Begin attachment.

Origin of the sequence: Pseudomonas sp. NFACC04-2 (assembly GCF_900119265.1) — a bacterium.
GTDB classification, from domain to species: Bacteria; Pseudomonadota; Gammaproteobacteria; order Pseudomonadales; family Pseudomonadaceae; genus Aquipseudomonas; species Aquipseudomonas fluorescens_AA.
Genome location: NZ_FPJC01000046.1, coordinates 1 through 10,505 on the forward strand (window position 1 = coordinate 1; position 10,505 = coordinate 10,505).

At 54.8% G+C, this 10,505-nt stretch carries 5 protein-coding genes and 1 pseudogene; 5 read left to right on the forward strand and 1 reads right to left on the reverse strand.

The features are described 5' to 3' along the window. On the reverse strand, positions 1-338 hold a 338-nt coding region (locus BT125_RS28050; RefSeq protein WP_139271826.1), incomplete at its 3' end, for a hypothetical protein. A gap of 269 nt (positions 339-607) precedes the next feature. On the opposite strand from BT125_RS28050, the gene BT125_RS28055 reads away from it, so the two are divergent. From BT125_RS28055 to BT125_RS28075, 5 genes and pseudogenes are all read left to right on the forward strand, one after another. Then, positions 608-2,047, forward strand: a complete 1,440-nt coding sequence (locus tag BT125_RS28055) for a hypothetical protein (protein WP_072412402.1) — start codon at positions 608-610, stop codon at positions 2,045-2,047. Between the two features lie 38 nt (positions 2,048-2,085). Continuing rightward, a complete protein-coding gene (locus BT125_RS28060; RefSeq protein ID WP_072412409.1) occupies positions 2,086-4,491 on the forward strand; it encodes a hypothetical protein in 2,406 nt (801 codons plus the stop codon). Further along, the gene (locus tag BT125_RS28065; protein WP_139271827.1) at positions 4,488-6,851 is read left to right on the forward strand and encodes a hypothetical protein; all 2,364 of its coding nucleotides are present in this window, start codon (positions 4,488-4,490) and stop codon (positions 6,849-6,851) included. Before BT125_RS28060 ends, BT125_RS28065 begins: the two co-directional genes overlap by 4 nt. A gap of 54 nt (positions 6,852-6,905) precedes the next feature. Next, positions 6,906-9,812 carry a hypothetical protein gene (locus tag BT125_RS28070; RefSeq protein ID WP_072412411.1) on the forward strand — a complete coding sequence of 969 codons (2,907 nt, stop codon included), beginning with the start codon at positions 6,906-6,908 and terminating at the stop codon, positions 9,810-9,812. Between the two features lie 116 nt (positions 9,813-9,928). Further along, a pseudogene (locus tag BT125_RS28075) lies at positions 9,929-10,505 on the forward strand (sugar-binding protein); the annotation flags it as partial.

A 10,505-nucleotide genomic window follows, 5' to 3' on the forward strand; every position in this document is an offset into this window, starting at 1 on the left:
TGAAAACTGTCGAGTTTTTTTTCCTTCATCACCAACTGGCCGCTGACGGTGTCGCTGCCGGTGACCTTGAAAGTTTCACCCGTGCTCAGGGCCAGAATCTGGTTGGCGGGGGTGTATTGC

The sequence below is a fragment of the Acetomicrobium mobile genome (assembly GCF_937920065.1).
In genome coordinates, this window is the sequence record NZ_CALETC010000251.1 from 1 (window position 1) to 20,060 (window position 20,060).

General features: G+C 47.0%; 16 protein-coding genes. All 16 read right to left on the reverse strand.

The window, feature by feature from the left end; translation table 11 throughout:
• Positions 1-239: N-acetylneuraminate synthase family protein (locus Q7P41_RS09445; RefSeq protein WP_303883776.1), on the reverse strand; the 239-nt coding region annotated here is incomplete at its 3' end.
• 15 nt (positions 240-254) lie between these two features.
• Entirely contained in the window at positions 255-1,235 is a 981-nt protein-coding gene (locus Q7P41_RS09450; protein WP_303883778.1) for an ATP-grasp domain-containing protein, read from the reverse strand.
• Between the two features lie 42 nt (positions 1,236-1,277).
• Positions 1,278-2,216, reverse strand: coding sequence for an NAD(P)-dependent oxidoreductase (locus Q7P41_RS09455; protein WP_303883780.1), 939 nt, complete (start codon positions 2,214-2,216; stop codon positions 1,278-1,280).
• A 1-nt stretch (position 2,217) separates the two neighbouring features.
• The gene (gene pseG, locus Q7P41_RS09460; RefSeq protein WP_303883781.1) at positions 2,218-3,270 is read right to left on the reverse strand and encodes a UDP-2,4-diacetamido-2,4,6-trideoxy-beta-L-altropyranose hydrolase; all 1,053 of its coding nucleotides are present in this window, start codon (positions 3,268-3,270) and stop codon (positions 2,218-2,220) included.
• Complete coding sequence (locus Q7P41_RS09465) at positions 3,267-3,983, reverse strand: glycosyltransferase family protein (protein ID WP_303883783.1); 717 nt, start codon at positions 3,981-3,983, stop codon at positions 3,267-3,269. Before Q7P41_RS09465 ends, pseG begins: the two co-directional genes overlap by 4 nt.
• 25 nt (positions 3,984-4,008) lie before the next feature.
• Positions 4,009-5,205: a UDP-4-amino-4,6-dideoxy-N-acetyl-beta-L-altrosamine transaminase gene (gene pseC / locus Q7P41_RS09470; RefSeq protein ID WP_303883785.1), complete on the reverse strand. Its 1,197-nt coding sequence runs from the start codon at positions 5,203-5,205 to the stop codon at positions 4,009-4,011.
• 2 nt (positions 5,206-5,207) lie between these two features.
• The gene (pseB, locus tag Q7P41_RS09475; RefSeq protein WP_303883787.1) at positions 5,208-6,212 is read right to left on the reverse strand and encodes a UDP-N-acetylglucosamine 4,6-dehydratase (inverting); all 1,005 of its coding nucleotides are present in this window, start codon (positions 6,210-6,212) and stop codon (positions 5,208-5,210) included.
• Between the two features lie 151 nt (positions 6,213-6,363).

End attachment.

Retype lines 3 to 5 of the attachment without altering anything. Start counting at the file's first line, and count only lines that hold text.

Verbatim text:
Genome location: NZ_FPJC01000046.1, coordinates 1 through 10,505 on the forward strand (window position 1 = coordinate 1; position 10,505 = coordinate 10,505).

At 54.8% G+C, this 10,505-nt stretch carries 5 protein-coding genes and 1 pseudogene; 5 read left to right on the forward strand and 1 reads right to left on the reverse strand.

The features are described 5' to 3' along the window. On the reverse strand, positions 1-338 hold a 338-nt coding region (locus BT125_RS28050; RefSeq protein WP_139271826.1), incomplete at its 3' end, for a hypothetical protein. A gap of 269 nt (positions 339-607) precedes the next feature. On the opposite strand from BT125_RS28050, the gene BT125_RS28055 reads away from it, so the two are divergent. From BT125_RS28055 to BT125_RS28075, 5 genes and pseudogenes are all read left to right on the forward strand, one after another. Then, positions 608-2,047, forward strand: a complete 1,440-nt coding sequence (locus tag BT125_RS28055) for a hypothetical protein (protein WP_072412402.1) — start codon at positions 608-610, stop codon at positions 2,045-2,047. Between the two features lie 38 nt (positions 2,048-2,085). Continuing rightward, a complete protein-coding gene (locus BT125_RS28060; RefSeq protein ID WP_072412409.1) occupies positions 2,086-4,491 on the forward strand; it encodes a hypothetical protein in 2,406 nt (801 codons plus the stop codon). Further along, the gene (locus tag BT125_RS28065; protein WP_139271827.1) at positions 4,488-6,851 is read left to right on the forward strand and encodes a hypothetical protein; all 2,364 of its coding nucleotides are present in this window, start codon (positions 4,488-4,490) and stop codon (positions 6,849-6,851) included. Before BT125_RS28060 ends, BT125_RS28065 begins: the two co-directional genes overlap by 4 nt. A gap of 54 nt (positions 6,852-6,905) precedes the next feature. Next, positions 6,906-9,812 carry a hypothetical protein gene (locus tag BT125_RS28070; RefSeq protein ID WP_072412411.1) on the forward strand — a complete coding sequence of 969 codons (2,907 nt, stop codon included), beginning with the start codon at positions 6,906-6,908 and terminating at the stop codon, positions 9,810-9,812. Between the two features lie 116 nt (positions 9,813-9,928). Further along, a pseudogene (locus tag BT125_RS28075) lies at positions 9,929-10,505 on the forward strand (sugar-binding protein); the annotation flags it as partial.